Trout in the drains usually can be found in deeper pools, under the shade of overhanging trees or around any kind of protective structure. One good fishing technique involves suspending a salmon egg or worm on a short piece of lightly weighted line just below a bobber or bubble so the bait rides just above the bottom. Anglers also can use spinners and flies to catch trout in the drains.

Most areas along the drains are open to the public during daylight hours and can be accessed by walking, riding a bike, or driving if permitted. For more information about riverside recreation in the Albuquerque area, visit the city’s website at

At Tingley Beach, anglers will find a kids’ pond for anglers younger than age 12, a central pond where bait is allowed. The bag limit is four trout per day. There is also catch-and-release only pond where only single, barbless, hooks on artificial flies and lures may be used.

Anglers ages 12 and older need a current fishing license, available by calling the department’s customer service line, (888) 248-6866. A license also can be purchased online at or from vendors such as bait and tackle shops and sporting goods stores.

Tingley Beach, also called Conservancy Park, is operated by the City of Albuquerque and features a café, restrooms, hiking and biking trails, and security guards on patrol.

Great winter trout fishing can be found within a moderate drive from Albuquerque, including the Pecos River at Sumner Lake and Villanueva state parks. Anglers can wet a line for trout at Escondida Lake just outside of Socorro and on the Rio Grande below Elephant Butte Lake at Truth or Consequences.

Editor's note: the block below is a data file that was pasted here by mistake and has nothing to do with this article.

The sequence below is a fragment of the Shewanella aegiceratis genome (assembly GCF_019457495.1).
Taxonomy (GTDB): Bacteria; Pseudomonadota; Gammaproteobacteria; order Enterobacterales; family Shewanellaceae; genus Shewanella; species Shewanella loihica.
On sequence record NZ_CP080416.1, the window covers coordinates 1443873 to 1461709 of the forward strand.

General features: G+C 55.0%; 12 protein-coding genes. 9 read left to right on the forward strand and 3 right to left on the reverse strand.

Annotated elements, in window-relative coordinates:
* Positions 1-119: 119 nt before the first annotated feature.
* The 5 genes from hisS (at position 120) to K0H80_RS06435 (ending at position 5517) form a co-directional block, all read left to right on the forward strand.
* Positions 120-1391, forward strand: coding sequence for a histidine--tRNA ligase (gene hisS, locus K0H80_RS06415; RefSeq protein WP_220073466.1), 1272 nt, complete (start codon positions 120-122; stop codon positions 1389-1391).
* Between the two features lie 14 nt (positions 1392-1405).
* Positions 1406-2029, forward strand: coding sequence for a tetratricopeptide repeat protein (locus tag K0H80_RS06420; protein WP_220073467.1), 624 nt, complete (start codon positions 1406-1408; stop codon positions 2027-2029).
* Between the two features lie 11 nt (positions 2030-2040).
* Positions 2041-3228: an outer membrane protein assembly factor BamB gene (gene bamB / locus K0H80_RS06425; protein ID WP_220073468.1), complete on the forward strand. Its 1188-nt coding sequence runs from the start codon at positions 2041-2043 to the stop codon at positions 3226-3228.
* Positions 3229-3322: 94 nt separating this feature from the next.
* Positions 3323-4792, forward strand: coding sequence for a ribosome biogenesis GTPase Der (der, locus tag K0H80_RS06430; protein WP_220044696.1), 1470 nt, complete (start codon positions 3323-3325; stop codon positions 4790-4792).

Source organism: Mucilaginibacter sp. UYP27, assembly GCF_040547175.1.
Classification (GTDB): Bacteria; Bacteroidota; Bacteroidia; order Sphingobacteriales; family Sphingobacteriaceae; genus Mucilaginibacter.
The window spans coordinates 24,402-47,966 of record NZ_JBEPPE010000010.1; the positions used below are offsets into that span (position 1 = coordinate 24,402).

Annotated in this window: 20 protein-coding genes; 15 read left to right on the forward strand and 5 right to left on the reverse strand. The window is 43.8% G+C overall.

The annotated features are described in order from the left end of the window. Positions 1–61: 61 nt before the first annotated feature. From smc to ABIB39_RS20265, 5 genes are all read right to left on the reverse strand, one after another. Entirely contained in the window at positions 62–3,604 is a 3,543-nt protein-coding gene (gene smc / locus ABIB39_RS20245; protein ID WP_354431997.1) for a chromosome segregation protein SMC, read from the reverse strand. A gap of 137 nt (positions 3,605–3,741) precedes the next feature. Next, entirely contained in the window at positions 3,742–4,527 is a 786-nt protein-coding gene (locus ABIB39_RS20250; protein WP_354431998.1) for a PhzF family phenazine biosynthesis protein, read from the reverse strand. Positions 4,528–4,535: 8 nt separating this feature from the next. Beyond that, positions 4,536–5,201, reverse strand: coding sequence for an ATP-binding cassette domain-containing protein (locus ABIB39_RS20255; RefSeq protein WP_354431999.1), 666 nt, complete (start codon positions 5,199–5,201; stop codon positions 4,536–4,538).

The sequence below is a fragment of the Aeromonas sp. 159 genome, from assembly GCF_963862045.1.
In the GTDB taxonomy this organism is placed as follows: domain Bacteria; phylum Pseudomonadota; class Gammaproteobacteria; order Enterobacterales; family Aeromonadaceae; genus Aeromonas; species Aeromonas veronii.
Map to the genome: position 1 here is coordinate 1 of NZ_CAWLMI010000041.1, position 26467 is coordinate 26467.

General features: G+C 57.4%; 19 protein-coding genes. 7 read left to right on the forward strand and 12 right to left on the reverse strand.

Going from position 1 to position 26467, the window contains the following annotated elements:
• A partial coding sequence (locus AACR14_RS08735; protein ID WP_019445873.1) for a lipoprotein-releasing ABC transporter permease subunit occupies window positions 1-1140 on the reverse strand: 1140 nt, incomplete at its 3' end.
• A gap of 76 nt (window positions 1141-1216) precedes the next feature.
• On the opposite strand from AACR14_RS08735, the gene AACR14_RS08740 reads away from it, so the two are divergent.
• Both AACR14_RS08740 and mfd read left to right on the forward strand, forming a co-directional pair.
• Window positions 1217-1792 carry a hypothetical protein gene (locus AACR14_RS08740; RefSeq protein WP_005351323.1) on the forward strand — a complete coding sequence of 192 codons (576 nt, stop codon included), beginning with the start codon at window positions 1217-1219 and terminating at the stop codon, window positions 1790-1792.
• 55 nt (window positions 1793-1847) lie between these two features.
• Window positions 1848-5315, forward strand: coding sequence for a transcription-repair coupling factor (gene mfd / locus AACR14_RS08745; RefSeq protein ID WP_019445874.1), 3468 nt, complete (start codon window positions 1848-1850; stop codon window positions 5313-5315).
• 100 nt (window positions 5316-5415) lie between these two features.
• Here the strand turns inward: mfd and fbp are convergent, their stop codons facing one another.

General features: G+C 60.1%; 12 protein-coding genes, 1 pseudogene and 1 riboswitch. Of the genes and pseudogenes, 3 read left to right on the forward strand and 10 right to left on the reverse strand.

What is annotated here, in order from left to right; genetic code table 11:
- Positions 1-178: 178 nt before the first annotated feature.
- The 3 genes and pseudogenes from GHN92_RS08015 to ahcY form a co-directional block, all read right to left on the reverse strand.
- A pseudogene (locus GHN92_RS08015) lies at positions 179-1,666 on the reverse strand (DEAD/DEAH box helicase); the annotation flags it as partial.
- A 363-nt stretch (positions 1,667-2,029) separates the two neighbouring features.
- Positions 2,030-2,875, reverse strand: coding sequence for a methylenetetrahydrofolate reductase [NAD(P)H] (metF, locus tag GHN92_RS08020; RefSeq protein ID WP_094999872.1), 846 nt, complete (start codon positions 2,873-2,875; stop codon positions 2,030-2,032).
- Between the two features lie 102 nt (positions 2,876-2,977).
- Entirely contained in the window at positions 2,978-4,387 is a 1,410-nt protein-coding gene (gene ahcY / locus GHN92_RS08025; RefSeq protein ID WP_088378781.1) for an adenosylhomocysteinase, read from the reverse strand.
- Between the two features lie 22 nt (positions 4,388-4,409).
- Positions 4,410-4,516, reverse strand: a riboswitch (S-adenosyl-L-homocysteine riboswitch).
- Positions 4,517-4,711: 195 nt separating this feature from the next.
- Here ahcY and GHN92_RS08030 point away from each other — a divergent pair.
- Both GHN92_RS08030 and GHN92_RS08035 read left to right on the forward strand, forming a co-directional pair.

Anglers will find many other winter trout fishing waters in the southern part of the state that are stocked by the department. For a list of those waters, visit the department’s website,

BLM designates 2016 Fee-Free Days, making it easier for Americans to connect with their public lands

—Anthony Small

The Bureau of Land Management (BLM) manages more recreational opportunities than any other federal agency, and most of these recreational opportunities are accessible to the public for free. A small number of BLM-managed recreation sites charge a standard amenity or day use fee, which will be waived on January 18 (Martin Luther King Jr. Day), February 13-15, September 24 (National Public Lands Day), and November 11 (Veterans Day), 2016.

The BLM manages more than 245 million acres of public lands, which provide for a wide range of recreational opportunities. About 61 million visits were made to BLM-managed lands and waters in 2014, supporting more than 41,000 jobs nationwide and contributing $5.5 billion dollars to the nation’s economy.

Site-specific standard amenity and day-use fees at BLM recreation sites and areas will be waived for the specified dates. Other fees, such as overnight camping, cabin rentals, group day use, and use of special areas will remain in effect. More details are available at

BLM dedicates trail and nature area east of Cuba

—Joshua Freeman, Wildlife Biologist, Bureau of Land Management

In September, the Bureau of Land Management (BLM) Rio Puerco Field Office dedicated the Ted Mace Trail and Richard W. Becker Nature Area. The Trail and Nature Area are located just past mile marker 53 off of U.S. Highway 550. The trail and nature areas were projects completed by the Rio Puerco Management Committee (Committee). The Committee is a collaborative watershed organization that, through the BLM, collaborates with state, local, and tribal governments to protect the long-term sustainability of the Rio Puerco watershed in New Mexico.

The dedication was to recognize the efforts of two longtime members of the Committee whose work, commitment, and tireless advocacy were key to the success of the Committee’s watershed restoration and education outreach programs. 

The dedication ceremony was held at the Nature Area, which is located next to the La Ventana Project on the Rio Puerco, along U.S. Highway 550, east of Cuba, New Mexico.

The BLM manages more than 245 million acres of public land, the most of any Federal agency. This land, known as the National System of Public Lands, is primarily located in 12 Western states, including Alaska. The BLM also administers 700 million acres of sub-surface mineral estate throughout the nation. The BLM’s mission is to manage and conserve the public lands for the use and enjoyment of present and future generations under our mandate of multiple-use and sustained yield. In Fiscal Year 2014, the BLM generated $5.2 billion in receipts from public lands.